This year sees Trilok moving into a distinctly Indian phase. In January and February he produced Remembrance in Bombay for Universal Records with special guests Zakir Hussain (who plays a memorable due with Trilok), Shankas Mahadevan and Shobha Gurtu as vocalists; Ronu Majumdar on a variety of flutes and Sultan Khan on sarangi. Also heavily featured are other Indian acoustic instruments: santoor, khol, ektara, pakhawaj, dholak, sitar, harmonium. Although maintaining the contemporary/modernist/Indian direction which is Triloks long term hallmark, Remembrance shows his acoustic Indian roots as never before. The album and performances to support its release will be unveiled in October 2002.
Live work continues a pace! Since African Fantasy and The Beat of Love were successful in the US, Triloks live appearances are becoming an annual event in the US as well as Europe and India. In March 2002 Trilok premiered his trio on the BBC 2 programme Network East Late and will present a Spring and Summer European Tour as well as appearing at US and European events in the Autumn.
In the Autumn period, Trilok adds to his trio and solo work two new special projects centred on the common ground shared by Indian and Spanish culture. Enrique Morente will co-star in a collaboration taking place in the Benelux from 15-18 October and a due with the flamenco guitarist Tomatito will premier at the Seville Flamenco Festival in September.
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Bhangra electronica to juju soul, Afro-Asian funk to raga-pop, Trilok Gurtu declares a global universal vision. We make bridges, not barriers says Gurtu, This is what the world requires.
Trilok Gurtu was born into a highly musical family in Bombay, India where his grandfather was a noted sitar player and his mother Shobha Gurtu, a classical singing star and constant influence. He began to play practically from infancy at the age of six. Eventually Trilok travelled to Europe, joining up with trumpeter Don Cherry (father of Neneh and Eagle Eye) for two years; touring worldwide with Oregon, the highly respected jazz group and was an important part of the quartet that L.Shankar led with Jan Garbarek and Zakir Hussain.
In 1998 Trilok performed with his own group, finally being able to present his compositions on the debut album Usfret which many musicians claim as an important influence; young Asian musicians from London like Talvin Singh, Asian Dub Foundation and Nitin Sawhney see him as a mentor and so Triloks work finda its wai onto the turntables at dance clubs years later. But back in 1988 Trilok met The Mahavishnu Orchestra and its leader, John McLaughlin and for the next four years played an intergral part in The John McLaughlin Trio, cutting two albums and playing alongside John as the featured soloist on all their enormously successful worldwide tours. Triloks unique instrumentantion and singing became an important focus in that groups set; when John and Trilok trade licks the audience is inevitably drawn to such a climax that encore follows encore, as New York audiences know well from their Blue Note Club appearances. The classical performers Katia & Marielle Labeque invited Trilok to accompany them in their piano duets on their Japanese and Australian Tours during this period. As a result classical audiences had a rare treat!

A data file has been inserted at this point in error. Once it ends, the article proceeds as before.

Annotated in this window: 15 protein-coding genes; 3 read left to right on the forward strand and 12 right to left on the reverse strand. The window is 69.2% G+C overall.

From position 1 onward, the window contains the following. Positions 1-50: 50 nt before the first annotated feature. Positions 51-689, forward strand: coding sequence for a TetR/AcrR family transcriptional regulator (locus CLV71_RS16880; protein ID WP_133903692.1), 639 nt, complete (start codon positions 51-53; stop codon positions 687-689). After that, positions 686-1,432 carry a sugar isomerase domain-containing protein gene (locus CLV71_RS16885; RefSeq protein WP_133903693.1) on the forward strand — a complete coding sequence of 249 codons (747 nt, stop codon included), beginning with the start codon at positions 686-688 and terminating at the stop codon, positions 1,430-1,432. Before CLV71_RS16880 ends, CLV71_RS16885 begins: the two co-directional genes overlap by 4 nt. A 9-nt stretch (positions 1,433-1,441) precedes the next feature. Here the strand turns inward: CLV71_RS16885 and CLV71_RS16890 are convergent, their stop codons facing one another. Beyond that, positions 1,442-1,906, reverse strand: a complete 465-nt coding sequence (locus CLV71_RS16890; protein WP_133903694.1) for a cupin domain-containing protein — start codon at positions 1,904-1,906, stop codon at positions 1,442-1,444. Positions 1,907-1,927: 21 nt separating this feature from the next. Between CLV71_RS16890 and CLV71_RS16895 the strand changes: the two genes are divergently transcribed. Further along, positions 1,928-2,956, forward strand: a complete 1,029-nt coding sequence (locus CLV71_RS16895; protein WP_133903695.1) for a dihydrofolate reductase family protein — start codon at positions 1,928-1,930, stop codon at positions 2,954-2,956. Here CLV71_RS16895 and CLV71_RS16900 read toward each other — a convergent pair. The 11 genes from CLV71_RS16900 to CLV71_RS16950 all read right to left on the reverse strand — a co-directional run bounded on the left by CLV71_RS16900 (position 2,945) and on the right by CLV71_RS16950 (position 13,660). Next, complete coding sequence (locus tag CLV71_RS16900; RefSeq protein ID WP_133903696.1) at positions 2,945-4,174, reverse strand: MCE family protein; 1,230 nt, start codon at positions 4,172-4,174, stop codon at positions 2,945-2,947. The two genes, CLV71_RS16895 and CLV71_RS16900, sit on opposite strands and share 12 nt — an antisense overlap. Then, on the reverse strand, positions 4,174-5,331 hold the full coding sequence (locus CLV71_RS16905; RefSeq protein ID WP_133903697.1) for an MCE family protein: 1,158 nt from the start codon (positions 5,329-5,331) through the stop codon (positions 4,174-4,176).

In 1993 Trilok toured his own trio in support of the album named The Crazy Saints, which featured not only Joe Zawinul but also Pat Metheny. Audiences were enthralled by his compositions that linked subtle Indian rhythms and Indian singing with elements of modern jazz and rock. The following year the band was expanded to a quartet and touring extended to include a US coast-to-coast tour and 40+ European shows.
The composer and band leader had evolved from the Trilok of earlier years: consummate musicianship now joined entertainment skills as his humorous presentations for the group, between bouts of serious music, brought uproarious laug